The transregional dimension of territorial knowledge management. An evolutionary perspective on the role of universities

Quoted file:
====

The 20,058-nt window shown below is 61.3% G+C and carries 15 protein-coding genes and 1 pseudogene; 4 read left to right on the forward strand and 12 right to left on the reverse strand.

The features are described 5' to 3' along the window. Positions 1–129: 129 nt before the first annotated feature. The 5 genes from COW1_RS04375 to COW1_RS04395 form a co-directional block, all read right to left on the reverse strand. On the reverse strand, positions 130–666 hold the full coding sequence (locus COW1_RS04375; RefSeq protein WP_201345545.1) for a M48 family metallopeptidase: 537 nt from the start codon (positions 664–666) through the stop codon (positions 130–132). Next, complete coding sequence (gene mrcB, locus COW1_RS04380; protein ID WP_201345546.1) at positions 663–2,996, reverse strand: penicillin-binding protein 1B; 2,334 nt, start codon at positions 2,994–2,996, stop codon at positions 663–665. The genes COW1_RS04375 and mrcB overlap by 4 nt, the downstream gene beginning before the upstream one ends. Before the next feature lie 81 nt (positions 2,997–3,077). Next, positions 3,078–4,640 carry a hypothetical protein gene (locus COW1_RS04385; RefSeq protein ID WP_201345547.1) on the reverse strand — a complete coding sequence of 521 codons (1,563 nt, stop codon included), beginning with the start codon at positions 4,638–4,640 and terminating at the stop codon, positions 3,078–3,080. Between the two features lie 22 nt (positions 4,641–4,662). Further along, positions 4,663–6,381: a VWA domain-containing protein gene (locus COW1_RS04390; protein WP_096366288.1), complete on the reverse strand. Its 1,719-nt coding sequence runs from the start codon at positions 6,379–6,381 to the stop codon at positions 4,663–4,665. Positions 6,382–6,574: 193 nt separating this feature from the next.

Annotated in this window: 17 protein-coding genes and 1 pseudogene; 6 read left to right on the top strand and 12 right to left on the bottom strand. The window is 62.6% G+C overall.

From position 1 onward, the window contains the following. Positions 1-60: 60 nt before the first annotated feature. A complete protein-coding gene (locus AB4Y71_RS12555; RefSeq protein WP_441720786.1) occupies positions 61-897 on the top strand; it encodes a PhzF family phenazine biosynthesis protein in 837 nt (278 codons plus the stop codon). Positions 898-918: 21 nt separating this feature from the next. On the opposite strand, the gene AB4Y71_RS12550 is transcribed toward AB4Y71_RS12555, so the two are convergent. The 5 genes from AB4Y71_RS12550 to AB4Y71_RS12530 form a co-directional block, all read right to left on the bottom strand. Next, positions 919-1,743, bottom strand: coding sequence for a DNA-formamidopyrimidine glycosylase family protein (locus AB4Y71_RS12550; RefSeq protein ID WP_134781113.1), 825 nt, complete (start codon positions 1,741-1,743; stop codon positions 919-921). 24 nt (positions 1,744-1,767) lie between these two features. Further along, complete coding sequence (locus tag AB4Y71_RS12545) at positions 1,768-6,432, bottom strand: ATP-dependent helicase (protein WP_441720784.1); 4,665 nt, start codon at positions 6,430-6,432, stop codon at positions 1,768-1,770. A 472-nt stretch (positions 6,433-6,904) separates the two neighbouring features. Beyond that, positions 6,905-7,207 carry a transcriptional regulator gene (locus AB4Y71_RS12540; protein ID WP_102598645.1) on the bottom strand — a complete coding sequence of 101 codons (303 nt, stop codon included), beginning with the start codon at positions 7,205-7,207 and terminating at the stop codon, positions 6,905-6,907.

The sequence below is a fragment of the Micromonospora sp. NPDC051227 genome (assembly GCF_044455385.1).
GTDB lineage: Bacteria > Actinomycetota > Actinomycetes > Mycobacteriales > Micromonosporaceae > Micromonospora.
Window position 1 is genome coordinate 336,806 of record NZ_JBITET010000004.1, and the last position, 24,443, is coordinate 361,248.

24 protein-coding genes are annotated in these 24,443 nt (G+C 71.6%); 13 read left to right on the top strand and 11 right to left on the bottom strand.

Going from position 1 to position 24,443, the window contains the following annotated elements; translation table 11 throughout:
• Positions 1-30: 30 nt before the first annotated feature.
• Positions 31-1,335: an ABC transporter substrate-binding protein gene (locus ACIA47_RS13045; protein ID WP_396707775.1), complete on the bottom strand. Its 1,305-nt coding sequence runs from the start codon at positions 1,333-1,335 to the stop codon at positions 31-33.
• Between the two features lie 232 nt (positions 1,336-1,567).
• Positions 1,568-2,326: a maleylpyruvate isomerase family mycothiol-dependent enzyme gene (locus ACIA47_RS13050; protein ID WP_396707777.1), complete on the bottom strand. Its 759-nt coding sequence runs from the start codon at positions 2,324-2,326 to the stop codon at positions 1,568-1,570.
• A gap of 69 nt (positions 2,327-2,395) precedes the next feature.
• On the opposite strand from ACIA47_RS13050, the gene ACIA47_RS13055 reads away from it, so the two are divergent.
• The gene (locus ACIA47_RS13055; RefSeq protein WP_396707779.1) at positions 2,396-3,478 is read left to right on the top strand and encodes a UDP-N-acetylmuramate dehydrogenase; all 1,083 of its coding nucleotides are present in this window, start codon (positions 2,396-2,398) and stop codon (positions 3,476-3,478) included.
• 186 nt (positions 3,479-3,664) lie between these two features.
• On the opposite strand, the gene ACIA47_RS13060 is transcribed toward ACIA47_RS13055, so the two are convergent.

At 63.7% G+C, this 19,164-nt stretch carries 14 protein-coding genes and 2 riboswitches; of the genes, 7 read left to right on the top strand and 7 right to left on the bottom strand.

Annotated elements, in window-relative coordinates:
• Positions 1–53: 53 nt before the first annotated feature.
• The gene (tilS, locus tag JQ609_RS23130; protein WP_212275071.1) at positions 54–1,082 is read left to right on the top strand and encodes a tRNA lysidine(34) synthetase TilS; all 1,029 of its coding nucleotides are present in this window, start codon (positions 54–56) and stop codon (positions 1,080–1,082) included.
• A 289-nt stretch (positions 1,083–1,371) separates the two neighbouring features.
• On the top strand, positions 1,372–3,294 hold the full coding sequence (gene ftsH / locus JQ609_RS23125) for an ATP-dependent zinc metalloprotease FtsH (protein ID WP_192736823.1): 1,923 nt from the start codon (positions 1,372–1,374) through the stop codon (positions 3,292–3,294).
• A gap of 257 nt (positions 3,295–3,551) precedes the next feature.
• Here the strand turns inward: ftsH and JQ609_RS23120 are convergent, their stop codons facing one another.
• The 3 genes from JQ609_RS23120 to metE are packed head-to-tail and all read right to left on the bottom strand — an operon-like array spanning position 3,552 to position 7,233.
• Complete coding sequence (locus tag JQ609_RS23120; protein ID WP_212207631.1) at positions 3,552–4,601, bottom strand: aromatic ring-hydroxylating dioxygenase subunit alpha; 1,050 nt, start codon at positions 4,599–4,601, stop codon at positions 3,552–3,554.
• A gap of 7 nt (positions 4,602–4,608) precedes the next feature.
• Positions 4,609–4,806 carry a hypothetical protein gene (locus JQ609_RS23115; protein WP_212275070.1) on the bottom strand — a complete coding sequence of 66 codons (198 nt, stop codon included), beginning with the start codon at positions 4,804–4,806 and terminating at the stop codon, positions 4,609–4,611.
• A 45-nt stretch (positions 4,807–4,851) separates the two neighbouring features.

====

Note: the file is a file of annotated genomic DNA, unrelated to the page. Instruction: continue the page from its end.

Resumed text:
During the last decades, research on regional innovation processes has turned its focus on the relevance of knowledge as a decisive factor to explain regional growth. New Economic Geography as well as new models of regional economics stressed the advan-tages of unique regional structures with locally bounded knowledge and systems to ex-change experiential knowledge via different forms of direct communication. Network effects lead to advantages of metropolitan regions within international competition. From an evolutionary institutional economics' perspective, the development and changes of formal and informal institutional arrangements have to be investigated, enabling regional actors to co-operate on a medium-to-long-term basis and overcoming free-rider incentives and cognitive barriers to identification of tacit knowledge. For uni-versities, two important functions within these knowledge networks occur. Firstly, universities serve as sources for new research experiences. Secondly, universities 'produce' highly skilled human capital, increasing directly the absorptive capacity of the region and making it easier for regional companies to get access to this mobile group. It is the first objective of the proposed paper to explain this role within an approach to deal with knowledge on a regional level called 'Territorial Knowledge Management'. This intraregional perspective, however, reflects only one side of the 'coin' of success-ful regional knowledge networks. Without interregional exchange of experiential knowledge, risks of functional lock-in-processes increase leading to policies of preventing necessary structural changes and incentives for companies and highly skilled persons to leave the regions. But learning by interregional exchange of knowledge can only be realised successfully if interpersonal face-to-face contacts and common communication structures and codes exist. Within regions, implicit institutions like trust and reciprocity help to overcome barriers to build up network structures but depend on a 'closeness' of networks. Therefore, interregional knowledge networks require new (and specific) institutional arrangements. Geographical proximity will be less important for interregional knowledge transfers than institutional and cultural proximity, which has a direct influence on cognitive structures within companies, R&D institutes and universities. What is the special role of universities in this context, and how can universities react to new challenges of interregional openness? These are the leading research questions of the proposed paper. As international competition increases in markets for education and research, universities have to strengthen their specific core competencies and look out for suitable strategies. The paper shall give hints how and why these strategies have to be coordinated with activities within regional knowledge networks. Four university-specific strategies to promote interregional transfer of knowledge are presented and analysed, representing different objectives, target groups and instruments: strategic ap-pointments of foreign professors, further international co-operation in the fields of research, courses and degrees, internationalisation of research and education by building up international franchise systems, and strengthening alumni networks. These strategies are investigated on the basis of a theoretical (evolutionary) model as well as by giving a survey on existing case studies. It is not the objective of the paper to evaluate the impact of these strategies for universities alone, but for regional processes of generating, applying, diffusing, and adapting knowledge, and for the emerging geographical pattern of interregional co-operation in the enlarging Europe. Finally, prerequisites are identified to secure positive impact of university's internationalisation strategies on regional absorptive capacities.
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